Agricultural Economics Department


First Advisor

Karina Schoengold

Date of this Version

Summer 8-13-2021


A DISSERTATION Presented to the Faculty of The Graduate College at the University of Nebraska In Partial Fulfillment of Requirements For the Degree of Doctor of Philosophy, Major: Agricultural Economics, Under the Supervision of Professor Karina Schoengold. Lincoln, Nebraska: August, 2021

Copyright © 2021 Badri Khanal


This dissertation analyzes the policy designs and economic benefits of a land conservation practice called prairie strips. The first chapter investigates the impact of policy designs on individual household preferences. The study measures the value that Iowa residents place on the ecosystem services of prairie strips and determines if that value changes under different policy designs. The policy design treatment varies in who runs the program and who has enrollment priority. The willingness to pay (WTP) for ecosystem services is estimated using stated preferences from a choice experiment. Results indicate significant public support for expanding and funding the prairie strips program under all policy designs. WTP for the program is highest for the management by non-governmental organizations (NGOs) and enrollment priority to the landowners with good environmental stewardship in the past.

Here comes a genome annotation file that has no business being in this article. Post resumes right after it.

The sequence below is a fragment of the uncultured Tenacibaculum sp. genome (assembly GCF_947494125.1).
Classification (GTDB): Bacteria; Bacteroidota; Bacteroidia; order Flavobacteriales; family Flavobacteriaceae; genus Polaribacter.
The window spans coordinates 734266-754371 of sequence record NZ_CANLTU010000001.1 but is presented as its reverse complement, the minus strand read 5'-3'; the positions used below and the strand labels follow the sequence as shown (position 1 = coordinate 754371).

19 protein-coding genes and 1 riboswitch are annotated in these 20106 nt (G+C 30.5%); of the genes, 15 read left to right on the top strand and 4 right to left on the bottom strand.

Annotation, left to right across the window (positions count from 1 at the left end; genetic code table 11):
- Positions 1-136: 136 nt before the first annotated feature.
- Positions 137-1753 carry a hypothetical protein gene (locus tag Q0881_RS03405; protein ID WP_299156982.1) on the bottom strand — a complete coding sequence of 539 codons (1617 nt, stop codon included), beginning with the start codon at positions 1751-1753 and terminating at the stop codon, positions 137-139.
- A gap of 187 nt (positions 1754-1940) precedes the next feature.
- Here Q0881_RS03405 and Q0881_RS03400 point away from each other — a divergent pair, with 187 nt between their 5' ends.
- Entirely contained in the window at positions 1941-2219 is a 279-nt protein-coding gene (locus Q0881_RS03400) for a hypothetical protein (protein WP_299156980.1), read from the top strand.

The second chapter analyzes the role of farming experiences, conservation experiences, and satisfaction of the existing status of the environment in explaining variation in preferences of prairie strips. The results suggest that those with farm experiences prefer new conservation alternatives significantly more than without farm experiences. Similarly, individuals who have past experience with conservation activities or education have substantially higher preference for water quality-related attributes. There is a significant inverse relationship between environmental satisfaction and preferences for all the ecosystem services.

The last chapter examines the role of spatial variability of profit and crop insurance premium on site-specific land retirement decisions for a land retirement program such as the Conservation Reserve Program (CRP). It uses site-specific input and output data from a precision agriculture experimental plot in Illinois. The study introduces a decision framework to include site-specific yield and insurance premium cost in land retirement decisions. The findings indicate that using site-specific insurance premium costs benefits farmers by creating a different optimal land retirement plan with higher net profit. It also reduces the expense of insurance premiums. The new decision framework, thus, advises farmers on the best location and amount of farmland to enroll in CRP for a higher overall benefit.

Adviser: Karina Schoengold